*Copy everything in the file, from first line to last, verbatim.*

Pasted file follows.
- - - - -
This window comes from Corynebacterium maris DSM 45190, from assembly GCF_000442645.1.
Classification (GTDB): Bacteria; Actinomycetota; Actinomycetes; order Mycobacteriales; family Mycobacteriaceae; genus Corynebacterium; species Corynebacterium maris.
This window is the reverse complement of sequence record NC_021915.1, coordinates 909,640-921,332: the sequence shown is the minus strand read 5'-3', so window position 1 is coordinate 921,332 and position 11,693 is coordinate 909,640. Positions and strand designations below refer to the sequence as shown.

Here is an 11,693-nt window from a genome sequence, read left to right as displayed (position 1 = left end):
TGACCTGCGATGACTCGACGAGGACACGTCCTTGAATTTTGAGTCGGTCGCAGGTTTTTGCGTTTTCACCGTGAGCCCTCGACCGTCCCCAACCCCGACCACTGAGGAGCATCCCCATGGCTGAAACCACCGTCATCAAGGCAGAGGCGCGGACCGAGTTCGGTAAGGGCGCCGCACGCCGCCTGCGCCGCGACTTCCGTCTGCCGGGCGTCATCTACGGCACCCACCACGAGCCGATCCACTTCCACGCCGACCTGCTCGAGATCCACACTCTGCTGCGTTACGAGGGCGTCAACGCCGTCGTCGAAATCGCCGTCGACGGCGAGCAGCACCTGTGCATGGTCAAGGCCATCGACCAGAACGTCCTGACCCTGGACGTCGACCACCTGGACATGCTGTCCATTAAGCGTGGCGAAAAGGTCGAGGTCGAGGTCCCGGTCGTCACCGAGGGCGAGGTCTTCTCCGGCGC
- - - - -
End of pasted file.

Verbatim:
This window comes from Corynebacterium maris DSM 45190, from assembly GCF_000442645.1.
Classification (GTDB): Bacteria; Actinomycetota; Actinomycetes; order Mycobacteriales; family Mycobacteriaceae; genus Corynebacterium; species Corynebacterium maris.
This window is the reverse complement of sequence record NC_021915.1, coordinates 909,640-921,332: the sequence shown is the minus strand read 5'-3', so window position 1 is coordinate 921,332 and position 11,693 is coordinate 909,640. Positions and strand designations below refer to the sequence as shown.

Here is an 11,693-nt window from a genome sequence, read left to right as displayed (position 1 = left end):
TGACCTGCGATGACTCGACGAGGACACGTCCTTGAATTTTGAGTCGGTCGCAGGTTTTTGCGTTTTCACCGTGAGCCCTCGACCGTCCCCAACCCCGACCACTGAGGAGCATCCCCATGGCTGAAACCACCGTCATCAAGGCAGAGGCGCGGACCGAGTTCGGTAAGGGCGCCGCACGCCGCCTGCGCCGCGACTTCCGTCTGCCGGGCGTCATCTACGGCACCCACCACGAGCCGATCCACTTCCACGCCGACCTGCTCGAGATCCACACTCTGCTGCGTTACGAGGGCGTCAACGCCGTCGTCGAAATCGCCGTCGACGGCGAGCAGCACCTGTGCATGGTCAAGGCCATCGACCAGAACGTCCTGACCCTGGACGTCGACCACCTGGACATGCTGTCCATTAAGCGTGGCGAAAAGGTCGAGGTCGAGGTCCCGGTCGTCACCGAGGGCGAGGTCTTCTCCGGCGC